Home Catholic Church & Asia Pope Francis: 'I'm always ready to go to China'

Pope Francis: ‘I’m always ready to go to China’

The Holy See and China are set to renew a provisional agreement on the appointment of bishops in China

Pope Francis told journalists on the papal plane Tuesday, September 13, that he is ready for the first papal trip to China.

In a conversation with reporters on the flight from Rome to Kazakhstan, the pope said: “I’m always ready to go to China.”

Chinese President Xi Jinping is expected to visit Kazakhstan on September 14, midway through Pope Francis’ three-day trip to the Central Asian country.

Reuters reported that the pope said he did not “have any news” about the speculation that he might meet Xi during the trip.



The coinciding visits of Pope Francis and Xi come as the Holy See and China determine the renewal of a provisional agreement on the appointment of bishops in China and a Catholic cardinal is preparing to stand trial in Hong Kong for his role in a pro-democracy legal fund.

A source in the Kazakh Parliament told CNA last week that “theoretically it is possible” that the pope and the president could meet during the trip. But such a meeting would be unprecedented.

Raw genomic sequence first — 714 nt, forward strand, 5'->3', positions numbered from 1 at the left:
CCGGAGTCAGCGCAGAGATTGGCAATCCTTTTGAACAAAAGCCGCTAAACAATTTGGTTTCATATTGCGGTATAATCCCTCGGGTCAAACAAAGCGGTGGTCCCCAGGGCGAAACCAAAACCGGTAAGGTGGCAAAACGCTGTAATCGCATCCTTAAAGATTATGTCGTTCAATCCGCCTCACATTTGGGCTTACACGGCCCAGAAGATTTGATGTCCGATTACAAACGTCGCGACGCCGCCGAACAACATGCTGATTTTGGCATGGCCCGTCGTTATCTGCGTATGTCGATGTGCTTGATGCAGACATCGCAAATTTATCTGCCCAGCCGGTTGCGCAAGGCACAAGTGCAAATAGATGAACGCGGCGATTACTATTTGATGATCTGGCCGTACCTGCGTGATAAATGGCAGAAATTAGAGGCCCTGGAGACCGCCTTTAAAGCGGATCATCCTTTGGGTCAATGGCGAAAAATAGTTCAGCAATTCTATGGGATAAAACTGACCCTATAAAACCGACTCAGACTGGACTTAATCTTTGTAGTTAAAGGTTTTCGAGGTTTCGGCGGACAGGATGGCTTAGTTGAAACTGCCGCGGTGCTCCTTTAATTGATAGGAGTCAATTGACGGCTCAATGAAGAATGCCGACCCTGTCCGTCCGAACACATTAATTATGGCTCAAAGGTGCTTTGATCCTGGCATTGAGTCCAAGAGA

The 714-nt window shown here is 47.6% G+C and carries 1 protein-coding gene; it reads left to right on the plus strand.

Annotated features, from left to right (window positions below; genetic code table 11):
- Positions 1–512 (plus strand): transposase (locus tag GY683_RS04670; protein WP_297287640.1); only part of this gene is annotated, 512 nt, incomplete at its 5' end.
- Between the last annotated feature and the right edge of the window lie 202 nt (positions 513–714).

Neighboring Kazakhstan and China have close ties with large-scale Chinese investments in the Central Asian country’s natural resources through its Belt and Road Initiative. Xi announced his plan for a “new silk road” in the Kazakh capital in 2013.

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Notably, Kazakhstan borders China’s Xinjiang region, where the United Nations high commissioner has found that the Chinese government has committed serious human-rights violations.

Uyghur Muslims in China have faced torture, detention, and sexual violence, according to the UN’s Sept. 1 report, which found that persecution against the religious minority may be considered “crimes against humanity.”

Despite this, Kazakhstan has not granted political asylum to Xinjiang refugees.

Thousands of Kazakhs have family ties to Xinjiang, and more than 200,000 Uyghurs live in Kazakhstan. While Kazakhstan was home to some of the first vocal critics who testified to China’s brutal repression of Uyghurs in 2017, human-rights advocates have considered Kazakhstan a “hostile place for Xinjiang victims.”

Last year Kazakhstan barred Gene Bunin, the founder of the Xinjiang Victims Database, from entering the county. The Chinese foreign ministry also thanked the government of Kazakhstan for its “understanding and support for China’s position” in Xinjiang in 2019.

During his visit to Nur-Sultan, Xi will meet with Kazakh President Kassym-Jomart Tokayev on Sept. 15, one day after Pope Francis’ audience at the presidential palace.

The Chinese leader is expected to go on to meet with Vladimir Putin in Uzbekistan later this week in Xi’s first trip outside of China since the start of the COVID-19 pandemic.

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